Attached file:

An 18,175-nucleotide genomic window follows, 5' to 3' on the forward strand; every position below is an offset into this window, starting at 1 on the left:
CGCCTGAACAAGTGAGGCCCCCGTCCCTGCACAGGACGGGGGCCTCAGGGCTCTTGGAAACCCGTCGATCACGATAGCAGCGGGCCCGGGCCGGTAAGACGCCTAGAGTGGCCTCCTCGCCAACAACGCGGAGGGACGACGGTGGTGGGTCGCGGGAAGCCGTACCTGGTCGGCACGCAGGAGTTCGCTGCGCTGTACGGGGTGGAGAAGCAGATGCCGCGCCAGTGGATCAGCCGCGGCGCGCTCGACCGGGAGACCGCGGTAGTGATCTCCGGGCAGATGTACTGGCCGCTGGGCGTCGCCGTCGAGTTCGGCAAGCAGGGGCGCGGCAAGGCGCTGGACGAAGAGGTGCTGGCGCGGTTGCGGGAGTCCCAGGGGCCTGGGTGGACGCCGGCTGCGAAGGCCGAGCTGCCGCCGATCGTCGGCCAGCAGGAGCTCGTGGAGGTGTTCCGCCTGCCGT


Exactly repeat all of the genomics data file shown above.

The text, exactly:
An 18,175-nucleotide genomic window follows, 5' to 3' on the forward strand; every position below is an offset into this window, starting at 1 on the left:
CGCCTGAACAAGTGAGGCCCCCGTCCCTGCACAGGACGGGGGCCTCAGGGCTCTTGGAAACCCGTCGATCACGATAGCAGCGGGCCCGGGCCGGTAAGACGCCTAGAGTGGCCTCCTCGCCAACAACGCGGAGGGACGACGGTGGTGGGTCGCGGGAAGCCGTACCTGGTCGGCACGCAGGAGTTCGCTGCGCTGTACGGGGTGGAGAAGCAGATGCCGCGCCAGTGGATCAGCCGCGGCGCGCTCGACCGGGAGACCGCGGTAGTGATCTCCGGGCAGATGTACTGGCCGCTGGGCGTCGCCGTCGAGTTCGGCAAGCAGGGGCGCGGCAAGGCGCTGGACGAAGAGGTGCTGGCGCGGTTGCGGGAGTCCCAGGGGCCTGGGTGGACGCCGGCTGCGAAGGCCGAGCTGCCGCCGATCGTCGGCCAGCAGGAGCTCGTGGAGGTGTTCCGCCTGCCGT